You're welcome! Just as a curiosity, are you considering to enrol in the AlGaNT Master program? Milan is a good place (if you are -like me- more Category-Theory-oriented than P-adic-analysis-oriented, surely better than Padua!) to spend your first year of master. And again, what will you study in your undergrad thesis? –  tetrapharmakon Dec 27 '11 at 14:50
    
I'm not up to ALGaNT standards, unfortunately. Also, the undergrad thesis changed lot for my year: now the commission decides three possible subjects, will communicate them to me a week before the dissertation and I will have to choose between those. They'll also provide a list of books to study. If you want to know more contact me at my email (I think it's visible on my profile) –  Andy Dec 27 '11 at 15:18
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@tetrapharmakon: Regarding ‘a blind man seeking the colour of grass’, perhaps a more apt metaphor here would be ‘the four blind men describing an elephant’... –  Zhen Lin Dec 27 '11 at 15:23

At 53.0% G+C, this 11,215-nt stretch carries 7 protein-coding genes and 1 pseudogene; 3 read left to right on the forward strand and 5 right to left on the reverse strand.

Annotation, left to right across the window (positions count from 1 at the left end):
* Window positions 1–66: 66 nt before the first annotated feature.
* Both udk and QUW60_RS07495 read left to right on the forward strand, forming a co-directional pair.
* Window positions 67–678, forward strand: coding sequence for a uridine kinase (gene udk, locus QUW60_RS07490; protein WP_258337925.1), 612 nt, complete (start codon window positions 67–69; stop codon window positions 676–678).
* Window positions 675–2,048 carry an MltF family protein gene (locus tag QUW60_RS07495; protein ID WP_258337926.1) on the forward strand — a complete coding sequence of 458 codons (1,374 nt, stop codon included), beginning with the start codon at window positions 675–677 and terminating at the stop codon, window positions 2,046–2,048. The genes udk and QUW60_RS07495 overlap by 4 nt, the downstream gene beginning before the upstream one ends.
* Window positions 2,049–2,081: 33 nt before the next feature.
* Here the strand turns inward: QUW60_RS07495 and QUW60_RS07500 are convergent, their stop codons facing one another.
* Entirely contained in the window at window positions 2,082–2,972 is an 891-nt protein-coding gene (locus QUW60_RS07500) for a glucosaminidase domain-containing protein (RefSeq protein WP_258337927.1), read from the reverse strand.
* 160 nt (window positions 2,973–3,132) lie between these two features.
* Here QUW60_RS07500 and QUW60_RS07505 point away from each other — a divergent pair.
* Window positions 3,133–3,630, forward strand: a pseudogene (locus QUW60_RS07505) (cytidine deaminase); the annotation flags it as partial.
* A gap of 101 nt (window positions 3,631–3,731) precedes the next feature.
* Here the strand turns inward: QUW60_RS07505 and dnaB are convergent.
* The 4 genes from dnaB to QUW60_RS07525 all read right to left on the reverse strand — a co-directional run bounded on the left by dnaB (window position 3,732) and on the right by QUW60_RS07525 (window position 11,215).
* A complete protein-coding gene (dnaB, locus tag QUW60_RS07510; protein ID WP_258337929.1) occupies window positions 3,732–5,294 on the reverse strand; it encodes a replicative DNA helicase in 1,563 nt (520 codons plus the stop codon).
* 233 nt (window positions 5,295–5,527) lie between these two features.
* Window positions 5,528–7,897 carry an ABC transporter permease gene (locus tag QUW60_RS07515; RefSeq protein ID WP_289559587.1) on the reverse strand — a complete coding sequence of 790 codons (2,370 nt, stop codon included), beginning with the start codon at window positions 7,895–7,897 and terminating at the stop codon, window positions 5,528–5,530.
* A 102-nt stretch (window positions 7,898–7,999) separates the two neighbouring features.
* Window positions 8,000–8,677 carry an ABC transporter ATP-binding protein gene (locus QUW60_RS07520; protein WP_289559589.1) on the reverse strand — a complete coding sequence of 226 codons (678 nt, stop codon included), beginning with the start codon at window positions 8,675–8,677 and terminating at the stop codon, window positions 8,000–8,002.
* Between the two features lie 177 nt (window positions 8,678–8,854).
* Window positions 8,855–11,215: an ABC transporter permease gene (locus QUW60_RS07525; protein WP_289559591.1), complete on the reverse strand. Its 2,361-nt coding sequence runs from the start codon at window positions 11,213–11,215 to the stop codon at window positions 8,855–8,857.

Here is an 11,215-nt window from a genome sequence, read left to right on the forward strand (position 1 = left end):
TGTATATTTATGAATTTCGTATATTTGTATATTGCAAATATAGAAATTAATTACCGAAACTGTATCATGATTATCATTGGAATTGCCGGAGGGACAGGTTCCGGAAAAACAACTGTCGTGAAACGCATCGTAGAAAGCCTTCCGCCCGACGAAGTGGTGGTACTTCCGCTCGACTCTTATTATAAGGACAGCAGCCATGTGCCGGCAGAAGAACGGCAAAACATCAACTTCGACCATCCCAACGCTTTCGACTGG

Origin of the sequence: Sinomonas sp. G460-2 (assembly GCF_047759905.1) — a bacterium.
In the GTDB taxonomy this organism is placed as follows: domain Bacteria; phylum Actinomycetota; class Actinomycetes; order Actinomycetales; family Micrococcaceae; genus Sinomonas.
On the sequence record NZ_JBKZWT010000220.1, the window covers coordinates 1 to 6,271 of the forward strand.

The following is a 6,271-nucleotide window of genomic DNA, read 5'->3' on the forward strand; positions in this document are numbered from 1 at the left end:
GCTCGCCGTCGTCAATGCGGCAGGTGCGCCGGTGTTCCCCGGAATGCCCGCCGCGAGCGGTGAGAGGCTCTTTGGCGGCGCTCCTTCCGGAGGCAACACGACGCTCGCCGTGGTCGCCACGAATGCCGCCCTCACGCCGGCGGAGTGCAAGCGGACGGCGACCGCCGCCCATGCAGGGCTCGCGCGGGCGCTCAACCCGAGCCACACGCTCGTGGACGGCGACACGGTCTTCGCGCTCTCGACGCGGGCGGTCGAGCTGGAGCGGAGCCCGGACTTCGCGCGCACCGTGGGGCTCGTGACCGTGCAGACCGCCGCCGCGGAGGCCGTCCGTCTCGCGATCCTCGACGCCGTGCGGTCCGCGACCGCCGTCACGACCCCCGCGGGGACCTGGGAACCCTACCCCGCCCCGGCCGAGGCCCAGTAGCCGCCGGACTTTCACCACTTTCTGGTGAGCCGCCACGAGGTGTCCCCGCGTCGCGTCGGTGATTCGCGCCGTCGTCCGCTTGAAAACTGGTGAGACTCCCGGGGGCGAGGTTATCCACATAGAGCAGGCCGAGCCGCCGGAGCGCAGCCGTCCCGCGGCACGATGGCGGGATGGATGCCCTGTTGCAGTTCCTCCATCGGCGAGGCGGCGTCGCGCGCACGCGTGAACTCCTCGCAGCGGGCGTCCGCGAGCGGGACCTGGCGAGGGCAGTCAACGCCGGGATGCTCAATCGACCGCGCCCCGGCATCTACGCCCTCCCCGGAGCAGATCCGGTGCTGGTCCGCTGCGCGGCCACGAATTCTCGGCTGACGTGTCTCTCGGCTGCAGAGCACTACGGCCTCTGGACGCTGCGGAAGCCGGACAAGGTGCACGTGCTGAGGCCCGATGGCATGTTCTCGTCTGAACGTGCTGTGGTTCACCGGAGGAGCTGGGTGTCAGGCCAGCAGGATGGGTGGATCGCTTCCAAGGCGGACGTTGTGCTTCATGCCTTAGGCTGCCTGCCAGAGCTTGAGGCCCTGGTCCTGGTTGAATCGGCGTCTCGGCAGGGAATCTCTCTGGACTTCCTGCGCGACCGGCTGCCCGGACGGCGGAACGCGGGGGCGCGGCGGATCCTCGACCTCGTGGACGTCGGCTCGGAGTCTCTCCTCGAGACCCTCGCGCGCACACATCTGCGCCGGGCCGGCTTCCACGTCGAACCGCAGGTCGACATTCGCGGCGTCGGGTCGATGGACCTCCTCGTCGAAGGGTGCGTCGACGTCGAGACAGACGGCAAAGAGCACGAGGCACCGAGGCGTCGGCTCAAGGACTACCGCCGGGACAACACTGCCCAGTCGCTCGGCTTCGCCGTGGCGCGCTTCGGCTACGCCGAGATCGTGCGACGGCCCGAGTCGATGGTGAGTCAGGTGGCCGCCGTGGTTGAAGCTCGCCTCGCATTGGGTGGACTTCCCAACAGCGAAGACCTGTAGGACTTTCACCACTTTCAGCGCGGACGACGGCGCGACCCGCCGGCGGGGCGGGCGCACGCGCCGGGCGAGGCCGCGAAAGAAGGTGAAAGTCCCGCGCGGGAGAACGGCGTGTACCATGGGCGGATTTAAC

@Zhen Lin: yes, I had that in mind just after posting but it was not worth a correction. ;) my metaphor goes to the point too. –  tetrapharmakon Dec 27 '11 at 15:27

I strongly doubt that I will be able to say more then what tetrapharmakon said, nevertheless I want to say something else.

If you look a little bit you'll see that real a category theorist are also algebraists, or algebraic topologists, or algebraic geometers, or logicians,...

That's not a case because categories are first a way to think before being a mathematical object: the point adoesn't exists,ll mathematics is about studying categories, algebraists study categories of algebras (here algebra is intended in the broader sense), algebraic topologists use model categories to treat homotopy in abstract way, logicians model theories and related interpretations via categories and functors.

The point is that category and related concepts are to general (similarly to topological space) thus in order to produce interesting results one need to focus on particular kind of categories (eventually proving results in the more general settings when it's possible), this particular kind of categories were born from concrete problems in other areas of maths (mostly topology, geometry, algebra and logic, but not only).